In a recent interview, the musician Thurston Moore, founder of the groundbreaking experimental rock band Sonic Youth, was asked “who he would choose to spend an hour with if he could, dead or alive,” and his answer was Ted Berrigan, who has long been one of his heroes. This is not surprising, since Moore, who is also a poet and book collector, has been a long-time aficionado and devotee of the New York School of poetry — a fascination which even led to his song “Frank O’Hara Hit,” which I wrote about here a few years back.
As reported in Far Out, here is what Moore had to say about Berrigan when speaking with the UK fashion brand Fred Perry:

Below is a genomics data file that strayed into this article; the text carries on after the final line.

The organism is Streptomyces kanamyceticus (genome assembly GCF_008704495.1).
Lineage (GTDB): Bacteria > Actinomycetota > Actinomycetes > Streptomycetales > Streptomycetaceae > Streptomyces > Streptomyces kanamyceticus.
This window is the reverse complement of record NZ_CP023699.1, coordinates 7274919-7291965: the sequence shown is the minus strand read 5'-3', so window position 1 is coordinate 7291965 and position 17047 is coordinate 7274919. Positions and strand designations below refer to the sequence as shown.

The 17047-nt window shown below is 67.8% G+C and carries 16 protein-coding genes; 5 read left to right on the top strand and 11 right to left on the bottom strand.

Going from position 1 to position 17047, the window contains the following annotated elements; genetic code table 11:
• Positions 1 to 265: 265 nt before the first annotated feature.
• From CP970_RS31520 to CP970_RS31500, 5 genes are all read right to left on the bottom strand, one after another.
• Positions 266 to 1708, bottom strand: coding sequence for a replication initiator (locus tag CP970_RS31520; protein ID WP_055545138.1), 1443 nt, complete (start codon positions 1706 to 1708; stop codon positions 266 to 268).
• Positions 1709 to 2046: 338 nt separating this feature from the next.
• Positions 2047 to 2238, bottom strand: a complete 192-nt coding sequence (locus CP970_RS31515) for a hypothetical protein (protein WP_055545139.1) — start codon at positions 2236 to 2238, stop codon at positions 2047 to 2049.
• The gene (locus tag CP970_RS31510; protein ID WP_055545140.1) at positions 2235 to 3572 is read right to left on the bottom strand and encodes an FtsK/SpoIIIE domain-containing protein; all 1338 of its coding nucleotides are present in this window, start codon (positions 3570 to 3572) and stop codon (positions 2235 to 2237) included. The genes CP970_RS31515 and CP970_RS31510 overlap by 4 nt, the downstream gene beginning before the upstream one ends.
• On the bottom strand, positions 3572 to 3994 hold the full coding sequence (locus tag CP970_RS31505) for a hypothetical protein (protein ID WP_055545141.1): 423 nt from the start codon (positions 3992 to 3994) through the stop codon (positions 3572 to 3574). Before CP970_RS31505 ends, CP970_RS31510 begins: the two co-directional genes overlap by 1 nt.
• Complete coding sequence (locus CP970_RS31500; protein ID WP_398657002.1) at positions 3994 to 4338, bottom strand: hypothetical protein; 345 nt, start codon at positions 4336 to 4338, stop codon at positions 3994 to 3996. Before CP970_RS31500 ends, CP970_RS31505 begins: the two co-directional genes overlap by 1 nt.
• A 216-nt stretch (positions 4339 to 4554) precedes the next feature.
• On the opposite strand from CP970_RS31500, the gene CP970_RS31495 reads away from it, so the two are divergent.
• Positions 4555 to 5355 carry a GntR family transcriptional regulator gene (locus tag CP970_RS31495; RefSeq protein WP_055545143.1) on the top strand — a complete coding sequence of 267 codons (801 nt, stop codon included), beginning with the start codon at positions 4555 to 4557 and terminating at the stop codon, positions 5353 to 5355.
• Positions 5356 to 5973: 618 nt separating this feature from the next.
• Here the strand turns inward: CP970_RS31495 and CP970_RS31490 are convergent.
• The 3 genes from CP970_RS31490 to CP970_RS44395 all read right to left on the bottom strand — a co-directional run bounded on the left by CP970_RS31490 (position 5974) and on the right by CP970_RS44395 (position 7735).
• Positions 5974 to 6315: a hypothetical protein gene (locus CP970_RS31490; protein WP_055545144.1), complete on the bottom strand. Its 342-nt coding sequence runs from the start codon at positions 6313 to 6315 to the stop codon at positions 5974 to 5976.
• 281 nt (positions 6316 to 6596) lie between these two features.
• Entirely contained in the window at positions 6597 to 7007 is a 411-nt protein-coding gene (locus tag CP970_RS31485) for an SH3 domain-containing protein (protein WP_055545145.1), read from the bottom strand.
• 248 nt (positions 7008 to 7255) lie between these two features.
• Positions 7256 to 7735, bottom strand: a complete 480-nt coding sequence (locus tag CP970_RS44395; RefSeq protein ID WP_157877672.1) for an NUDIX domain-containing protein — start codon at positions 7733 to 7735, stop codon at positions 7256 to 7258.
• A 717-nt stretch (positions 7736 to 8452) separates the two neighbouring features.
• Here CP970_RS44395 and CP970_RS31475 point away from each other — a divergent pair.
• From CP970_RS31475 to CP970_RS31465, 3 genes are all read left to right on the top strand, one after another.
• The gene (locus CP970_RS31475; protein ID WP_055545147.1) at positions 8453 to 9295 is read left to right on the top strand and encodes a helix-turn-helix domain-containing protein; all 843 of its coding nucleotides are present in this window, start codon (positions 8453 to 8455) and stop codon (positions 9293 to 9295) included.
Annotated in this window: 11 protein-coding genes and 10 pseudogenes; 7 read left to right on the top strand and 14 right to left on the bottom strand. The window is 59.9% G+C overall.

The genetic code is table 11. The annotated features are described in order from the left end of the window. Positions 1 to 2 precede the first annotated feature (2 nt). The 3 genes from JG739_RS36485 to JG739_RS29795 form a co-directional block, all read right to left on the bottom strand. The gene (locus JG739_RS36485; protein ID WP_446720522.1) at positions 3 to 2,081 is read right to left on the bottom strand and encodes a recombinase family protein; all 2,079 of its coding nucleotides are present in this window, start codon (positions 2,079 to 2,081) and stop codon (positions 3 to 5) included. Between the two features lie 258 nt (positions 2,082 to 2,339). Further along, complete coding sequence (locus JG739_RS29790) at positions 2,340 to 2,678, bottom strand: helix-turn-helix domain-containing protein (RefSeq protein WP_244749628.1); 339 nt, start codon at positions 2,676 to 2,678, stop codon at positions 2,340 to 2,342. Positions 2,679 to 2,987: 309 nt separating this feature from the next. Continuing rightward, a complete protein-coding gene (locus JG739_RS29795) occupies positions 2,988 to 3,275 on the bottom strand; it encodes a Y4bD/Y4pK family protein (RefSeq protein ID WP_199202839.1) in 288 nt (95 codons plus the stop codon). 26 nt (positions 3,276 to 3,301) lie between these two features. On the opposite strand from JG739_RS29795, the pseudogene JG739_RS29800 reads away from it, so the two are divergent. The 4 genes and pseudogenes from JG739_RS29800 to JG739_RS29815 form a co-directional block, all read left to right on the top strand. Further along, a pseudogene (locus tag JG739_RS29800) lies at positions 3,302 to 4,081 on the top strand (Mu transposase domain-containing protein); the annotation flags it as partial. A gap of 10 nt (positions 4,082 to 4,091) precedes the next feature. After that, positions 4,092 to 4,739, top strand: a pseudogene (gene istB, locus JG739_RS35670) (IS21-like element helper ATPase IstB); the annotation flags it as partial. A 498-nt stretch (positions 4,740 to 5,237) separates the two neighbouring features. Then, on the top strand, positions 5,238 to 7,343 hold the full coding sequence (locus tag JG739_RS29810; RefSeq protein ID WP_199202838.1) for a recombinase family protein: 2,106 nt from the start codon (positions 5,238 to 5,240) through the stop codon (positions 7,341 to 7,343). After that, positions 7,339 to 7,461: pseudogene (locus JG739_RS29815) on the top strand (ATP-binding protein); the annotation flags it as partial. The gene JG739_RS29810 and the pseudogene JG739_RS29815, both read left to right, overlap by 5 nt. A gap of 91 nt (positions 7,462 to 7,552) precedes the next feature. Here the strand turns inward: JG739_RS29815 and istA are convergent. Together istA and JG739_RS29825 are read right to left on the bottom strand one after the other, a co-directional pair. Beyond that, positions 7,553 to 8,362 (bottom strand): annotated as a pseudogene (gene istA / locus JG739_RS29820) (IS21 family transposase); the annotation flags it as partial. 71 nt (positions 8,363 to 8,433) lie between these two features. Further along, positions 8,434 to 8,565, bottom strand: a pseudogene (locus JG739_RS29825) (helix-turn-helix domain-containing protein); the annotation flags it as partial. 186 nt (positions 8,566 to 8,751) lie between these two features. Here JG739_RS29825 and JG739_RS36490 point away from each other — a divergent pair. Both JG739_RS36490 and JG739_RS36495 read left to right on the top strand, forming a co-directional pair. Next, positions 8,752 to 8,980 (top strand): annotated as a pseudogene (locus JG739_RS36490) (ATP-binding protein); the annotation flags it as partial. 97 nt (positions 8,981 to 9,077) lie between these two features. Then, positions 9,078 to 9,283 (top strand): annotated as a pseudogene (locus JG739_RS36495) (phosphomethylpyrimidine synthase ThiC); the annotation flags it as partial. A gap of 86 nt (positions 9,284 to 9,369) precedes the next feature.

“Toward the end of the Q&A, the folks at Fred Perry asked the Sonic Youth co-frontman who he would choose to spend an hour with if he could, dead or alive. ‘Ted Berrigan, the poet who was the guiding light of what is called third-generation New York School poetry,’ Moore assertively answered. ‘He lived in holy poverty on the lower east side of Manhattan throughout the ’60s, ’70s and ’80s and constructed poems informed on classic poetic tropes with an honest ear to the humanism of contemporary urban life, springboarding from Frank O’Hara and Allen Ginsberg to an ‘All Poets Welcome’ communitarian aesthetic that is still resonating in the world of working poets today. He passed away in the 80s , and I never met him, though I would spy him strolling along 2nd Avenue with young poets in tow, catching his every word.'”